This is where von Hildebrand’s case needs more argument.  Following the Church’s teaching, he states that bodily processes—primarily the woman’s monthly cycle—can be used as a means of avoiding conception.  But the Pill, interfering as it does with nature, is forbidden.  To justify this distinction, he discusses the difference between medical procedures that deal with the merely factual (e.g., a heart transplant) and those that have an impact upon the relational (e.g., the Pill).    But that difference is debatable, and to foreclose the matter by a rapid retreat to the concept of “mystery” merely begs the question.  That von Hildebrand would have had an answer, I doubt not.  But he should have provided it in detail at this critical juncture in his argument.

Humanae Vitae and arguments like von Hildebrand’s have helped fix the connection between contraception and society’s sexual ills firmly in the religious imagination.  But was artificial birth control a necessary and immoral precondition of the sexual revolution, or was it simply one technological and morally neutral factor of which the established permissive Playboy culture took advantage? It is notable that the existence of contraception is now arguably irrelevant to the most obvious manifestation of the sexual catastrophe of our time: the popularity of pornography.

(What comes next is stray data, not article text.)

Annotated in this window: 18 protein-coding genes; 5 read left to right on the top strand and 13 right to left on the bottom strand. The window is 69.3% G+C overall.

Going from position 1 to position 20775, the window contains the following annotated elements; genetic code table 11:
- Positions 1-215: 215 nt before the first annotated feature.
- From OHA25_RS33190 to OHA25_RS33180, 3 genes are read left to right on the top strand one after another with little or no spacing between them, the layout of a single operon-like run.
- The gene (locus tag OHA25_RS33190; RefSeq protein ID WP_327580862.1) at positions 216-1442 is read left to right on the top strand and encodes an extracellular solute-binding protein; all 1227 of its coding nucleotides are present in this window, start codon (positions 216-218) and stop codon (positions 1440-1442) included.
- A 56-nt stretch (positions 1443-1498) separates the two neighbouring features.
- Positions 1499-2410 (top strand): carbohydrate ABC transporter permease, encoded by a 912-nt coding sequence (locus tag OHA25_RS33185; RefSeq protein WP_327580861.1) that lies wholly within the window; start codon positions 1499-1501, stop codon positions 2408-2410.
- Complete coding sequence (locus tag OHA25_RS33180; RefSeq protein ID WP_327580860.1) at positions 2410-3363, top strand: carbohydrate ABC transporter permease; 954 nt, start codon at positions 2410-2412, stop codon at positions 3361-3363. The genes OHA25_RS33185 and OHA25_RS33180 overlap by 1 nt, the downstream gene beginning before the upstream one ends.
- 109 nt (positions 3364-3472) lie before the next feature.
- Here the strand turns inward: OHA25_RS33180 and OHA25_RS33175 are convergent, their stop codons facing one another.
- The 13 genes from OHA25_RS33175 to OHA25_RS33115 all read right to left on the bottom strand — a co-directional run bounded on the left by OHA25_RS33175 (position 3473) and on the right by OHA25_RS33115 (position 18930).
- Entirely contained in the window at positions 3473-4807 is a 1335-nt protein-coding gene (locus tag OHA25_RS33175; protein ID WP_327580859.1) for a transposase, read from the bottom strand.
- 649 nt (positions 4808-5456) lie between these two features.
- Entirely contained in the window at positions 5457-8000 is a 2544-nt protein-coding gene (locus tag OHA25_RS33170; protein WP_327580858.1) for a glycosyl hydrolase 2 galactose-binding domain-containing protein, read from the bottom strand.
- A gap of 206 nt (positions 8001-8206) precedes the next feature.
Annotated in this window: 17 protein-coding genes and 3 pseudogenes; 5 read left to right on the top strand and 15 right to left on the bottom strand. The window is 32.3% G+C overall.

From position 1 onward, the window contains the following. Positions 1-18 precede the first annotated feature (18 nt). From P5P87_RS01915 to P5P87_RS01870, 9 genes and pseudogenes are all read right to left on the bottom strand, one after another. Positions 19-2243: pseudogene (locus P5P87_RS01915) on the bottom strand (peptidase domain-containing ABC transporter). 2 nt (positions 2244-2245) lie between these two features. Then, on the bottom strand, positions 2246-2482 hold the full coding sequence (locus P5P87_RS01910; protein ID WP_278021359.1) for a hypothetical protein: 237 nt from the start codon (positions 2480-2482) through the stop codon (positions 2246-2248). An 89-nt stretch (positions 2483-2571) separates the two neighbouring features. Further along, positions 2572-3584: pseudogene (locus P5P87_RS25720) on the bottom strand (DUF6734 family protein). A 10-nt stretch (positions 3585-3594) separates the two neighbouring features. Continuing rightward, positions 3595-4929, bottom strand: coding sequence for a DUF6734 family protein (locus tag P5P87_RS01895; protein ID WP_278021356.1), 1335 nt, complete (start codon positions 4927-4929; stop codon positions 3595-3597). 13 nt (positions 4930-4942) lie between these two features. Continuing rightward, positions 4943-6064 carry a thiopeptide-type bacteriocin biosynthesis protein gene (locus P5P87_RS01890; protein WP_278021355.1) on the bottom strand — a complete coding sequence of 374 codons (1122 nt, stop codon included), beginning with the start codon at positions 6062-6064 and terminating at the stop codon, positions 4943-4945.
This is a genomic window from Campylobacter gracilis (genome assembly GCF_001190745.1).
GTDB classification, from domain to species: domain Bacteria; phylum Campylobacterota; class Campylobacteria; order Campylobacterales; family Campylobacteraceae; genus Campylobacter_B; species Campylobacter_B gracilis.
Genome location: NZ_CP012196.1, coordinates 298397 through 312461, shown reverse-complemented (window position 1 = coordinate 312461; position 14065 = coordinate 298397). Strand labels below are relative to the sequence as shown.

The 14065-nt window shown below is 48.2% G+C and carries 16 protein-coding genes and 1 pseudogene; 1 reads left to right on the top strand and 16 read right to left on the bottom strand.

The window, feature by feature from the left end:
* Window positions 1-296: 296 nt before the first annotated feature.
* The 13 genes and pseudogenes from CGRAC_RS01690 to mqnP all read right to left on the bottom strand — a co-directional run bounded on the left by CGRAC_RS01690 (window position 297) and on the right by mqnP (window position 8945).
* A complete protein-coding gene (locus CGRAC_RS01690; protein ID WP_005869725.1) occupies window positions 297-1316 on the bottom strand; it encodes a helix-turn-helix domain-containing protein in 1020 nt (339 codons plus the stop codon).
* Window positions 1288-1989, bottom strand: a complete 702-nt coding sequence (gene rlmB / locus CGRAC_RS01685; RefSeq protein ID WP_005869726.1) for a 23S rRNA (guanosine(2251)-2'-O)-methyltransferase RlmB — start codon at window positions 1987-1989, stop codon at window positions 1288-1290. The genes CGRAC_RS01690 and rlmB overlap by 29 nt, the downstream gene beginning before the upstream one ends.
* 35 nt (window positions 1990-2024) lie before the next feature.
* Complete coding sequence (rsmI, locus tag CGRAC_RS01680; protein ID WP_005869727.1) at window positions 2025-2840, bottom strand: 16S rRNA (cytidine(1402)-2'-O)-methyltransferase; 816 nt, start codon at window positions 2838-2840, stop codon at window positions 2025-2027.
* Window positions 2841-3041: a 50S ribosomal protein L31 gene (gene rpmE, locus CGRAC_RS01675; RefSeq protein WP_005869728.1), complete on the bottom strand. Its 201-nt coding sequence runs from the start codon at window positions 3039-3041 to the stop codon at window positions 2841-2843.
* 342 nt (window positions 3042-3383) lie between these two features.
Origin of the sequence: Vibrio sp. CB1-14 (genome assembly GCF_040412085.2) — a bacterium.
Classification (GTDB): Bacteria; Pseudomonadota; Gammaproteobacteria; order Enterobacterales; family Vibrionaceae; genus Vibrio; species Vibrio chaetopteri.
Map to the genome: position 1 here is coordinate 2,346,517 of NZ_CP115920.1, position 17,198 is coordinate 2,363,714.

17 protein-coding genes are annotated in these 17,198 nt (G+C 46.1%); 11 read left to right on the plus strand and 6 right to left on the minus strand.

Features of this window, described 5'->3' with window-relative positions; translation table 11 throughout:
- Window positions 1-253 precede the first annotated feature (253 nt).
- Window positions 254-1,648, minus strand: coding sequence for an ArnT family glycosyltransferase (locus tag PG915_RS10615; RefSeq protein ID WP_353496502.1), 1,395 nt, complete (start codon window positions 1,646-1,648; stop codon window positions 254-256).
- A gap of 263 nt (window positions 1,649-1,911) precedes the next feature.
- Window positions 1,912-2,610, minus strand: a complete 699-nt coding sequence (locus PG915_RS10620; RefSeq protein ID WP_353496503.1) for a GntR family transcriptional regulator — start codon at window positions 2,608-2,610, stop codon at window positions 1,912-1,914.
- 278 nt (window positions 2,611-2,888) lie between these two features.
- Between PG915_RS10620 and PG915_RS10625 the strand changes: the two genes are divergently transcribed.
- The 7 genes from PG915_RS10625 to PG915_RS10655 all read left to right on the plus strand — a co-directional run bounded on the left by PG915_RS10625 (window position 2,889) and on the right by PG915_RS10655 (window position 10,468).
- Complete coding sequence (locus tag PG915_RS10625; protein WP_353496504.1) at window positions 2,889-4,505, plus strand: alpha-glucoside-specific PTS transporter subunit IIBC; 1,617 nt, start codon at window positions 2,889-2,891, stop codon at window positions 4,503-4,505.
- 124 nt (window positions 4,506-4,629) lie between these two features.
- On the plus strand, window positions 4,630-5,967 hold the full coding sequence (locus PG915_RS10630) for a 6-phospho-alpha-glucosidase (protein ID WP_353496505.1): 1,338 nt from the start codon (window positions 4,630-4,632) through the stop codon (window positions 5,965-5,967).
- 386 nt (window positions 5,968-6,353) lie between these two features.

To return to the Catholic triumphalism with which I started, I am skeptical of some of its underlying diagnostic assumptions.  But even if these are correct, is there a place for “We told you so” triumphalism when that which Humanae Vitae affirms as a moral imperative is one of the most routinely ignored elements of the Church’s teaching?  I doubt von Hildebrand would think so.  Here is his verdict on those who embrace contraception:

If anyone assumes that the Pope is wrong and that he knows better, he is clearly disavowing his belief in the teaching authority of the Church on morals and thereby ceases to be an authentic Catholic.

Those were strong words in 1968 and they would seem to demand ecclesiastical action, action that seems rarely—if ever—to have been taken.  And that raises an embarrassing question: What does it mean for any organization, whether church or political party, to believe a teaching on paper when the vast majority of that organization’s members ignore the teaching with impunity?  Given this routine disobedience, attempts at triumphalism look more like exercises in self-deception. When it comes to the sexual revolution, yes: In Catholic teaching you may have told us so.  But in your actions, you have not shown us a better way. 

Carl R. Trueman is a professor in the Alva J. Calderwood School of Arts and Letters at Grove City College, Pennsylvania.